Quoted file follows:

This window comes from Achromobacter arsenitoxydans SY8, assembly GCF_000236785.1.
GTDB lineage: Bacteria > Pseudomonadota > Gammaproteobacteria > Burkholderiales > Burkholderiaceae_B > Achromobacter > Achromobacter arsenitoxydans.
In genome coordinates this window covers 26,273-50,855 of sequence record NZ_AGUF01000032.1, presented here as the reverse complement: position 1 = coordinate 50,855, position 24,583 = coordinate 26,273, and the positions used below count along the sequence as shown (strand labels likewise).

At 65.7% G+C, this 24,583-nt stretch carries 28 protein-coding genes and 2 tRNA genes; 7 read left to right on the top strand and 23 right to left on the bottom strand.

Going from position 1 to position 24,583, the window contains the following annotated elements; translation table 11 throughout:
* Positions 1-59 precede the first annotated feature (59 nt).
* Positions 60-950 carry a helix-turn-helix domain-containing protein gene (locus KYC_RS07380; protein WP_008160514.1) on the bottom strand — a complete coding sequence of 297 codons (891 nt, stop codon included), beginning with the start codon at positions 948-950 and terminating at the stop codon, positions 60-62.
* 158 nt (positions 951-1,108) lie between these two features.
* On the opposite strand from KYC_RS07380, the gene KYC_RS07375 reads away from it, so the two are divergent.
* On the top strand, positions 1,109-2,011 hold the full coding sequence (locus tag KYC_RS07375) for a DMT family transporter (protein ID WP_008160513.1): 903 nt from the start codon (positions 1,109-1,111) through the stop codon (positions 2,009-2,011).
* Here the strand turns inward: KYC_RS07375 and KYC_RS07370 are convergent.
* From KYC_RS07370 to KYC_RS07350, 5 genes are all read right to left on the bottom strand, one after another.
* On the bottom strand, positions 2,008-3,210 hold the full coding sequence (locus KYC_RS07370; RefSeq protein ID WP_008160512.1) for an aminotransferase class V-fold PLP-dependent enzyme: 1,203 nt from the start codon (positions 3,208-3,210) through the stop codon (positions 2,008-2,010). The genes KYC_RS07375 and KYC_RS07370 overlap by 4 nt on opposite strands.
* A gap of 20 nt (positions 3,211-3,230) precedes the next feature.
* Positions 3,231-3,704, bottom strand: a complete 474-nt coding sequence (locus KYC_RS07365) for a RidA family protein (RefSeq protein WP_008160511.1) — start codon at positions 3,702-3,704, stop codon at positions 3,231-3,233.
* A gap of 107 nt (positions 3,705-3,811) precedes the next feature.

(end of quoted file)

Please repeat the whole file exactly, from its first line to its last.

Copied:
This window comes from Achromobacter arsenitoxydans SY8, assembly GCF_000236785.1.
GTDB lineage: Bacteria > Pseudomonadota > Gammaproteobacteria > Burkholderiales > Burkholderiaceae_B > Achromobacter > Achromobacter arsenitoxydans.
In genome coordinates this window covers 26,273-50,855 of sequence record NZ_AGUF01000032.1, presented here as the reverse complement: position 1 = coordinate 50,855, position 24,583 = coordinate 26,273, and the positions used below count along the sequence as shown (strand labels likewise).

At 65.7% G+C, this 24,583-nt stretch carries 28 protein-coding genes and 2 tRNA genes; 7 read left to right on the top strand and 23 right to left on the bottom strand.

Going from position 1 to position 24,583, the window contains the following annotated elements; translation table 11 throughout:
* Positions 1-59 precede the first annotated feature (59 nt).
* Positions 60-950 carry a helix-turn-helix domain-containing protein gene (locus KYC_RS07380; protein WP_008160514.1) on the bottom strand — a complete coding sequence of 297 codons (891 nt, stop codon included), beginning with the start codon at positions 948-950 and terminating at the stop codon, positions 60-62.
* 158 nt (positions 951-1,108) lie between these two features.
* On the opposite strand from KYC_RS07380, the gene KYC_RS07375 reads away from it, so the two are divergent.
* On the top strand, positions 1,109-2,011 hold the full coding sequence (locus tag KYC_RS07375) for a DMT family transporter (protein ID WP_008160513.1): 903 nt from the start codon (positions 1,109-1,111) through the stop codon (positions 2,009-2,011).
* Here the strand turns inward: KYC_RS07375 and KYC_RS07370 are convergent.
* From KYC_RS07370 to KYC_RS07350, 5 genes are all read right to left on the bottom strand, one after another.
* On the bottom strand, positions 2,008-3,210 hold the full coding sequence (locus KYC_RS07370; RefSeq protein ID WP_008160512.1) for an aminotransferase class V-fold PLP-dependent enzyme: 1,203 nt from the start codon (positions 3,208-3,210) through the stop codon (positions 2,008-2,010). The genes KYC_RS07375 and KYC_RS07370 overlap by 4 nt on opposite strands.
* A gap of 20 nt (positions 3,211-3,230) precedes the next feature.
* Positions 3,231-3,704, bottom strand: a complete 474-nt coding sequence (locus KYC_RS07365) for a RidA family protein (RefSeq protein WP_008160511.1) — start codon at positions 3,702-3,704, stop codon at positions 3,231-3,233.
* A gap of 107 nt (positions 3,705-3,811) precedes the next feature.